Apple has excelled at determining the direction taken by consumer products. Jonathan Ive’s simple designs have been continuously aped, while the moment the iPhone was released other manufacturers began to wonder about how handheld touch screens might do without the ubiquitous stylus. It hasn’t all gone Apple’s way though – the app store was introduced in response to a general outcry at Steve Job’s suggestion that HTML5 and Javascript would be a sufficient replacement for native apps.

So I’m curious as to how Apple might handle the increasing prevalence of interconnected technology. They’ve handled multiple platforms relatively well so far, enabling printer sharing and wireless speakers by releasing their own formats. Yet there are a large number of small devices which now connect to wireless networks, computers and platforms.

Apple have already supported a few of these – the Nike+ sensor springs to mind, along with the US store listing for the Nest thermostat.

Nevertheless, there are many small projects either already launched or launching soon which intend to somehow connect with existing technology. The Arduino has become a staple of tech hobbyists, and projects such as Ninja blocks may well have a similar effect. I look forward to seeing what people can do with this sort of technology, especially given Apple’s own work on Siri, but I wonder whether compatibility will ever be an issue. Could I talk to my phone and tell it to warm-up the house as I’ll be home ten minutes early? Could I ask it whether I forgot to turn off the kitchen lights, and then have it turn them off for me?

There’s some great tech being worked on, but I can’t help but wonder whether the closed nature of Apple’s services can cope with it. Even if it can’t, things should get quite interesting, and I suspect they will adjust in time.

366 Day Photo Project: A Retrospective in Pictures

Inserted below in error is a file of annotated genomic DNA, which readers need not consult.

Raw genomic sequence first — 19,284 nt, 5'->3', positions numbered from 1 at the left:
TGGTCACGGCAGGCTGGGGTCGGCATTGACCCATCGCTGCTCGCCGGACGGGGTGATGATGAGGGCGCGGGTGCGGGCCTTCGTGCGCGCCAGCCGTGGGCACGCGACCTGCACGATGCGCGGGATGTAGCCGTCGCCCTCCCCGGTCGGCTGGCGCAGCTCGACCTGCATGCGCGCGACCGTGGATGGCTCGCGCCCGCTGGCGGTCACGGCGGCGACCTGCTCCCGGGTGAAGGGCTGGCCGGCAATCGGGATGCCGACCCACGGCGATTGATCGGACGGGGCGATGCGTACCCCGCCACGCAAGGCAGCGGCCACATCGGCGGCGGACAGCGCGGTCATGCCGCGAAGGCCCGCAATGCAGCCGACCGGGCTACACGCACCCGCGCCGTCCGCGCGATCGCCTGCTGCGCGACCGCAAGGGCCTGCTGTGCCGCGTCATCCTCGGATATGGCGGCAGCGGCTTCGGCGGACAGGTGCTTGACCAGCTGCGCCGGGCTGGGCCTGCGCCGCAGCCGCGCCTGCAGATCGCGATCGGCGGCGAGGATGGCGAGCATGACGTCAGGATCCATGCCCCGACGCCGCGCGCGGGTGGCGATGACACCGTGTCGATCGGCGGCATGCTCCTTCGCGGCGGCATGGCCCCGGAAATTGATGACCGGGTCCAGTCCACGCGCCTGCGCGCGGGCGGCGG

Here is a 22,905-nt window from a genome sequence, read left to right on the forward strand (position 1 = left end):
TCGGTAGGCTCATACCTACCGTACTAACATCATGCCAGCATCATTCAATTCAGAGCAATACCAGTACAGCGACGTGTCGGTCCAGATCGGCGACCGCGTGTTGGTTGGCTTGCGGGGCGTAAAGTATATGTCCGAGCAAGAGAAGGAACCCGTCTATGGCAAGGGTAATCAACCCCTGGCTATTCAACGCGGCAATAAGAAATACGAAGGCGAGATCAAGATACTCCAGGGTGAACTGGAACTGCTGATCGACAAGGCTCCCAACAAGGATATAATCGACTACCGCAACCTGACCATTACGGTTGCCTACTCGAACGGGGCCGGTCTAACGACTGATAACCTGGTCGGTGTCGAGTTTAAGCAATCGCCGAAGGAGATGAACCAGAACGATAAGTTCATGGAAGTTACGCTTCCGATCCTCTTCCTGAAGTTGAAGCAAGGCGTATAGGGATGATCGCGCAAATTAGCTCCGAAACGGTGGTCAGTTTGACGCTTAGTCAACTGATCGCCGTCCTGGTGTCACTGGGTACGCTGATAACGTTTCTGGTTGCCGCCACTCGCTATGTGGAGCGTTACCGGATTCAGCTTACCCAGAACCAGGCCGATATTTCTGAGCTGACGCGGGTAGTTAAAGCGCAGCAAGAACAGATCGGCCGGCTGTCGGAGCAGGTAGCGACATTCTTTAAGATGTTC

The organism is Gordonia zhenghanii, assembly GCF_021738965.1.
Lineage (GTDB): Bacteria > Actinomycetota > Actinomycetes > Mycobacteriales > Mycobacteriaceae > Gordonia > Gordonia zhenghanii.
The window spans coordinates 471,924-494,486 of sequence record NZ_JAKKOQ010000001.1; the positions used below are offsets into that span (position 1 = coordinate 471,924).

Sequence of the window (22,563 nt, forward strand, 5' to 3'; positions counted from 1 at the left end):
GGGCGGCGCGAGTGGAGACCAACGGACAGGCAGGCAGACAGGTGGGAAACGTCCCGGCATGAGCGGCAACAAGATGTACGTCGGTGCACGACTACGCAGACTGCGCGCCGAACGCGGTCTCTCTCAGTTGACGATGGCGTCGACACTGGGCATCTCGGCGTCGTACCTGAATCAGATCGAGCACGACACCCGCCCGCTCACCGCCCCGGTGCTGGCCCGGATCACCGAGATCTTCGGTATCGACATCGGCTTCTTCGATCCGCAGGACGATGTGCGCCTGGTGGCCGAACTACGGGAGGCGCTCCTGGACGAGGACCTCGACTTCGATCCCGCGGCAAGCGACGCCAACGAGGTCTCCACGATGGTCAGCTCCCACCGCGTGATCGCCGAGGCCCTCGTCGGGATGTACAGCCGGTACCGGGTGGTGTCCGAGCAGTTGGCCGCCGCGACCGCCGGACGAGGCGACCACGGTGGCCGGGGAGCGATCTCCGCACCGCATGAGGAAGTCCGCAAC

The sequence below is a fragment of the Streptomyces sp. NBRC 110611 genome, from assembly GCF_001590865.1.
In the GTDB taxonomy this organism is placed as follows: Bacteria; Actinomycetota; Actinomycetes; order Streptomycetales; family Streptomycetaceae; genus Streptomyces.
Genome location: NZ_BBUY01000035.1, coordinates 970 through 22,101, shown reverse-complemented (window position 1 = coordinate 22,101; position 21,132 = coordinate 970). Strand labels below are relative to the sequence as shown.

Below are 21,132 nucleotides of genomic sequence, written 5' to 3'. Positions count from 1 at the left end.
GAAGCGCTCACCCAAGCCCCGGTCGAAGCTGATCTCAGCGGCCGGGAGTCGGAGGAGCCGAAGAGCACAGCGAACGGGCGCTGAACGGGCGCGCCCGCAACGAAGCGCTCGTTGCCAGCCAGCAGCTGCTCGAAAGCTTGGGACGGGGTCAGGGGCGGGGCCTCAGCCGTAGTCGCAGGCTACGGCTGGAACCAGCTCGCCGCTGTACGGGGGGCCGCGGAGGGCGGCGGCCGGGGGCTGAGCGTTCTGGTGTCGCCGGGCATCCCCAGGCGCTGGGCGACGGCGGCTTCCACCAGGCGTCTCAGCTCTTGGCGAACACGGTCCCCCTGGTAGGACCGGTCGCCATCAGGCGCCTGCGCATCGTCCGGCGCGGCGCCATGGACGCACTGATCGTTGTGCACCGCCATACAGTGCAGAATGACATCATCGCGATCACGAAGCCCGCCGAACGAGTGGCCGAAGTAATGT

Just over a year ago, a friend suggested she wanted a project, and so decided to embark on a 365 day photo project: a plan to take at least one photo every day. I agreed to join her, and then added an extra. I would post each photo on a Tumblr account, the premise being that this would make me accountable and therefore force me to finish the project. On Tuesday, I took the final photo.

The project started well enough, and even had moments of what might be regarded as “actual photography”. By far the best days were the ones where I dusted-off the slightly neglected Nikon and went out on a mission to get some photos.

But processing photos in Aperture on a daily basis isn’t something I had planned for. Fortunately, another Apple product came to the rescue in the form of my phone and the accompanying Tumblr app. This, I had reasoned, would make life much easier – a few taps and my daily masterpiece (or whichever term you prefer for “Another Photo of a Lamp”) would be done and online. A daily reminder, set for the sensible time of 7pm, would mean no excuses.

As ever, this didn’t quite work out. Reminders are easy to forget, and even easier to ignore. Many photos were taken at 11pm, hence the surfeit of lamp, table and “texture” photos with suspicious time stamps.

Amongst the strange pictures of random objects scattered around my room, are there shots I am happy with? Yes. Almost exclusively these were taken with my actual camera rather than my phone, and a few of them even made it onto my Flickr account.

But was it worth it, and would I recommend it? Hard to say. I’m pleased I got to day 366 (an extra day due to the leap year). Despite this, I’m very glad the project is over. The main lesson was that photography takes time, and can’t be done in the same way you might happen to do the washing up on a daily basis. It needs precision, practice and patience. An 11pm dash every night for a year will never make you a better photographer, just as running to catch the bus everyday probably won’t mean you can compete in a marathon.